The first step in stopping the slaughter of horses for human
consumption seems to have been taken this past Friday when
the United States Court of Appeals for the 5th Circuit ruled
that two Texas companies, Dallas Crown, Inc., and Beltex
Corporation can be prosecuted under a 48-year-old Texas law
against slaughtering horses and selling the meat abroad.
The Texas Legislature, in 1949, made it illegal to sell,
possess and transport horsemeat for human
Because the law has been amended several times, Dallas Crown
and Beltex filed an injunction in Federal Court arguing that
it had been repealed and supplanted by Federal law, so that
they could not be prosecuted under it. The U.S. District
Court for the Northern District of Texas upheld their
argument and enjoined Tim Curry, the District Attorney of
Tarrant County where the facilities are located, from
pursuing legal action against them.
The Society for Animal Protective Legislation, which had,in
2001, asked District Attorney Curry to institute legal
proceedings against the slaughterhouses, appealed the
ruling, and on Friday the ruling was overturned.
The Court of Appeals said, in its decision, that ending
horse slaughter will not only protect horses; it will stop
hoses in American from being stolen and sold for slaughter.
The Court also strongly disagreed with the district court’s
reasoning that Texas has sufficient alternative measures to
oversee the welfare of horses.
The Texas ruling comes directly on the heels of the
re-introduction, in both houses of the U.S. Congress, of H.
H.R. 503, and S.311, federal legislation which would not only
put an end to horse slaughter for human consumption within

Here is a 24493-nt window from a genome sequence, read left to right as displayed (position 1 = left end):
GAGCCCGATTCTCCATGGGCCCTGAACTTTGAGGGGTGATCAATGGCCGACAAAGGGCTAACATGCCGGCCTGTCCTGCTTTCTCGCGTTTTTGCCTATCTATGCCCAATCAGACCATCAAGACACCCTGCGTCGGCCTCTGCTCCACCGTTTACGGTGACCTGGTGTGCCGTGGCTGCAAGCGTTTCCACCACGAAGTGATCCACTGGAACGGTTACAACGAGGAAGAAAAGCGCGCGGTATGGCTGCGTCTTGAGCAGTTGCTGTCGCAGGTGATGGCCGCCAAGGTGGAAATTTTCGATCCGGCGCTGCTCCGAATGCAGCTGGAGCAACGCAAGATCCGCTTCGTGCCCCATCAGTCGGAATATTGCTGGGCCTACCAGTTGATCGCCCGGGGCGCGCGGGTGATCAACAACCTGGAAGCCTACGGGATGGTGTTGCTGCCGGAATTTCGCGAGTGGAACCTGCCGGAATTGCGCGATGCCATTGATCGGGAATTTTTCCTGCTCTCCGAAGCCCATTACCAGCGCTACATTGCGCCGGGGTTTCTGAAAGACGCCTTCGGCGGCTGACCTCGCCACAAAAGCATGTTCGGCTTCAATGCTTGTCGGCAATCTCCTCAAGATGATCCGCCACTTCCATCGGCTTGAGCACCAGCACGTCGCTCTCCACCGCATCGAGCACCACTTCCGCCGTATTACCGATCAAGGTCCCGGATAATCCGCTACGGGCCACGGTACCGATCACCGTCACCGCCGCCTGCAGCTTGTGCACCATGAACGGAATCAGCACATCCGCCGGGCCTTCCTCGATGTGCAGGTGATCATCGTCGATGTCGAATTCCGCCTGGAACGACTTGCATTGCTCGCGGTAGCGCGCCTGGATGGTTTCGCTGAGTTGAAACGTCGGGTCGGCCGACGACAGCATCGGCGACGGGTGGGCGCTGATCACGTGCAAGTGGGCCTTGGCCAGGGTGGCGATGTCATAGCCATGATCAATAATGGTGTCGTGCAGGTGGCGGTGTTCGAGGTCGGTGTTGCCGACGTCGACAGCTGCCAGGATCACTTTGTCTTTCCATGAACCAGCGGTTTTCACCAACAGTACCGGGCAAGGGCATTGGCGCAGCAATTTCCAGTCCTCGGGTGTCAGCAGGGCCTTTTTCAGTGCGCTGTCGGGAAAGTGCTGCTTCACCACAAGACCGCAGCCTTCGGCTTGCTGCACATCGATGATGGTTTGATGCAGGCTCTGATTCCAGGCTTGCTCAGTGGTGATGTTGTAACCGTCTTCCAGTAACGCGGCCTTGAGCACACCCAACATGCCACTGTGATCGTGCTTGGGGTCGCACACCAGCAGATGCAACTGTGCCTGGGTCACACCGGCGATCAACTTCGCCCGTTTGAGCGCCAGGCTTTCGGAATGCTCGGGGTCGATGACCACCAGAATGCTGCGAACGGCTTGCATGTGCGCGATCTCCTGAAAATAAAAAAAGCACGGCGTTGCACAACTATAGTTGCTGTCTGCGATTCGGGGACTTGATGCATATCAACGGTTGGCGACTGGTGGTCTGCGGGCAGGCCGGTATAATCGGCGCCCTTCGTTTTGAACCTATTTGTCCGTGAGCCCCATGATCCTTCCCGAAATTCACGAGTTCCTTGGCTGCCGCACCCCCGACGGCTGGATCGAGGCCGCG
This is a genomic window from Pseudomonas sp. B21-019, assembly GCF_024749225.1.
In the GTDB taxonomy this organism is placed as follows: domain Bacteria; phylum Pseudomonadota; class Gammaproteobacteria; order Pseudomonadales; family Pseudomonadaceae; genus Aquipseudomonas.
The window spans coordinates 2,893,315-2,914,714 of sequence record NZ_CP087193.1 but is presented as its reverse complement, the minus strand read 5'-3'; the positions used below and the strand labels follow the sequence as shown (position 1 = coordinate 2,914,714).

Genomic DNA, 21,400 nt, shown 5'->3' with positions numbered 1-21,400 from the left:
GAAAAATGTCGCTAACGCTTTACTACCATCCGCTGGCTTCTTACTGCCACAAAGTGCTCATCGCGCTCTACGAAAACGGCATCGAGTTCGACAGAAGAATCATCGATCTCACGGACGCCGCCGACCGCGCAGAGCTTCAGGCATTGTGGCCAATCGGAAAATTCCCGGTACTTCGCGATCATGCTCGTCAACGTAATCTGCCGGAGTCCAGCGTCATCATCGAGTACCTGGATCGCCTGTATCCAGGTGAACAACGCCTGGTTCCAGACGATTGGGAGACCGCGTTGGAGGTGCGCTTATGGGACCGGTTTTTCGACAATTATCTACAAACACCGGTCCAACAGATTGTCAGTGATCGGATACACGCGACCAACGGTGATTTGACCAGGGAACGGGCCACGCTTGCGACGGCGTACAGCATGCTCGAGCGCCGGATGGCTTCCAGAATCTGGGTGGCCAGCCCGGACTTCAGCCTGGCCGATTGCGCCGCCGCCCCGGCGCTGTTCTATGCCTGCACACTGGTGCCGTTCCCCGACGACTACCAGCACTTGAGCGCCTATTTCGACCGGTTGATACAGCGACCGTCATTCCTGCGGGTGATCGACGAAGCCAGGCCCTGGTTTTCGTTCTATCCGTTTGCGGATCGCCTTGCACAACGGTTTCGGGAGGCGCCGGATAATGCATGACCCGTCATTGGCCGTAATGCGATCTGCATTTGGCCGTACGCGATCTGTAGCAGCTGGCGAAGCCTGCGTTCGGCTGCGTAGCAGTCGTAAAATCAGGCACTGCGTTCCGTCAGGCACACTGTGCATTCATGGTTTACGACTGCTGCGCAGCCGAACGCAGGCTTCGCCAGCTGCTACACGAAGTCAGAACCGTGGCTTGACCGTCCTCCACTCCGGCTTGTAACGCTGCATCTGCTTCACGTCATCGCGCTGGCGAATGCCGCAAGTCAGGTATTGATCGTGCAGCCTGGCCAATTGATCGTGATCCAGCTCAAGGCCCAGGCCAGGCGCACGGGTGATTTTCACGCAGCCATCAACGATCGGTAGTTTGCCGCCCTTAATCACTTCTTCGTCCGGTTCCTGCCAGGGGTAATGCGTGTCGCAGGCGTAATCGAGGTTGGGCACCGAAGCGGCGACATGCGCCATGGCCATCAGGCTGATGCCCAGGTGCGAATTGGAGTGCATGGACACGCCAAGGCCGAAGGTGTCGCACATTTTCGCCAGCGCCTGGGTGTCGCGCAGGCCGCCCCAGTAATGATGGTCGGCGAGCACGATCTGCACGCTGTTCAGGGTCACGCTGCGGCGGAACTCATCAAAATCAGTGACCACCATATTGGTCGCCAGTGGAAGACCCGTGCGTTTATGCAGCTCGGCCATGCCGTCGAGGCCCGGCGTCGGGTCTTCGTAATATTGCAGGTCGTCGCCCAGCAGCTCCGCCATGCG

The U.S., but would make illegal the transportation of horses
to other countries for slaughter. There seems to be widespread
support for the bills.
But on the other side of the issue is the reality that, this
past weekend, twelve of the slaughter-bound horses which
survived when the trailer they were being shipped in
overturned on a U.S. Interstate last November were put up
for adoption this past weekend. Thirteen more are still
recovering at Longmeadow Farm in Union, Missouri.
The plight of these horses has been broadcast
internationally, but the fact remains that Longmeadow Farm,
before it took them in, had another one hundred rescued
horses for which it is still caring and trying to find
homes. Horse slaughter is unconscionable. But the most effective
way to put all horse slaughter facilities out of business is
to take away their profit incentive.
And as long as breeders, especially breeders of sport and
pleasure animals, insist on overproducing, we will see a
ready supply of unwanted animals being sold at low prices for slaughter.
Until that supply dries up, there will be both money,
and people willing to make it, in the horse slaughter business.